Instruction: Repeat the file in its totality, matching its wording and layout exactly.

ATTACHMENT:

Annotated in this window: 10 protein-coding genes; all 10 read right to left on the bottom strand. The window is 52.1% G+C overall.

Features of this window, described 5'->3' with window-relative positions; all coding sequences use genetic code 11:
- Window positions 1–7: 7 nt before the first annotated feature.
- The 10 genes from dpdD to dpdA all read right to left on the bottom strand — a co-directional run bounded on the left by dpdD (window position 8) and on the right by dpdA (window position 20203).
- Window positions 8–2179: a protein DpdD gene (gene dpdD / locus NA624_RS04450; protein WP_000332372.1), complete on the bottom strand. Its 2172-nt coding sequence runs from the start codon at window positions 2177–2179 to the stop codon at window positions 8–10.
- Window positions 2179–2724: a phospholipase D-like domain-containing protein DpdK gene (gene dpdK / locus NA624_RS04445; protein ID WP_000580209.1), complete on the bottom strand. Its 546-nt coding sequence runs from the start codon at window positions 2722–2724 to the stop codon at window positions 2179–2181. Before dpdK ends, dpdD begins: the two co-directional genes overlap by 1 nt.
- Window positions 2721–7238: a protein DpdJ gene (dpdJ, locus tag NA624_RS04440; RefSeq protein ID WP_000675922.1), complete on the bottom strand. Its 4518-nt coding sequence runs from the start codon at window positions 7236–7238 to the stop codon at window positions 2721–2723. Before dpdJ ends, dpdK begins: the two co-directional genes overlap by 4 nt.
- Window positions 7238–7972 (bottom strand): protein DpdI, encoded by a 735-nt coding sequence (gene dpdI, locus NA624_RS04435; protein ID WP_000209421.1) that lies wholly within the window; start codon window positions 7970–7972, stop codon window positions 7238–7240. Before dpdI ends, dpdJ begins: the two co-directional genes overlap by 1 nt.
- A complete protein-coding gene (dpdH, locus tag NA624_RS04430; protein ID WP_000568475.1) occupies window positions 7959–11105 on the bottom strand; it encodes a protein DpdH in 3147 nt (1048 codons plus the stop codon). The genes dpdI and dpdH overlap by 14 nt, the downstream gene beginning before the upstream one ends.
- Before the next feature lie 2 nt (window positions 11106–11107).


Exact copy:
Annotated in this window: 10 protein-coding genes; all 10 read right to left on the bottom strand. The window is 52.1% G+C overall.

Features of this window, described 5'->3' with window-relative positions; all coding sequences use genetic code 11:
- Window positions 1–7: 7 nt before the first annotated feature.
- The 10 genes from dpdD to dpdA all read right to left on the bottom strand — a co-directional run bounded on the left by dpdD (window position 8) and on the right by dpdA (window position 20203).
- Window positions 8–2179: a protein DpdD gene (gene dpdD / locus NA624_RS04450; protein WP_000332372.1), complete on the bottom strand. Its 2172-nt coding sequence runs from the start codon at window positions 2177–2179 to the stop codon at window positions 8–10.
- Window positions 2179–2724: a phospholipase D-like domain-containing protein DpdK gene (gene dpdK / locus NA624_RS04445; protein ID WP_000580209.1), complete on the bottom strand. Its 546-nt coding sequence runs from the start codon at window positions 2722–2724 to the stop codon at window positions 2179–2181. Before dpdK ends, dpdD begins: the two co-directional genes overlap by 1 nt.
- Window positions 2721–7238: a protein DpdJ gene (dpdJ, locus tag NA624_RS04440; RefSeq protein ID WP_000675922.1), complete on the bottom strand. Its 4518-nt coding sequence runs from the start codon at window positions 7236–7238 to the stop codon at window positions 2721–2723. Before dpdJ ends, dpdK begins: the two co-directional genes overlap by 4 nt.
- Window positions 7238–7972 (bottom strand): protein DpdI, encoded by a 735-nt coding sequence (gene dpdI, locus NA624_RS04435; protein ID WP_000209421.1) that lies wholly within the window; start codon window positions 7970–7972, stop codon window positions 7238–7240. Before dpdI ends, dpdJ begins: the two co-directional genes overlap by 1 nt.
- A complete protein-coding gene (dpdH, locus tag NA624_RS04430; protein ID WP_000568475.1) occupies window positions 7959–11105 on the bottom strand; it encodes a protein DpdH in 3147 nt (1048 codons plus the stop codon). The genes dpdI and dpdH overlap by 14 nt, the downstream gene beginning before the upstream one ends.
- Before the next feature lie 2 nt (window positions 11106–11107).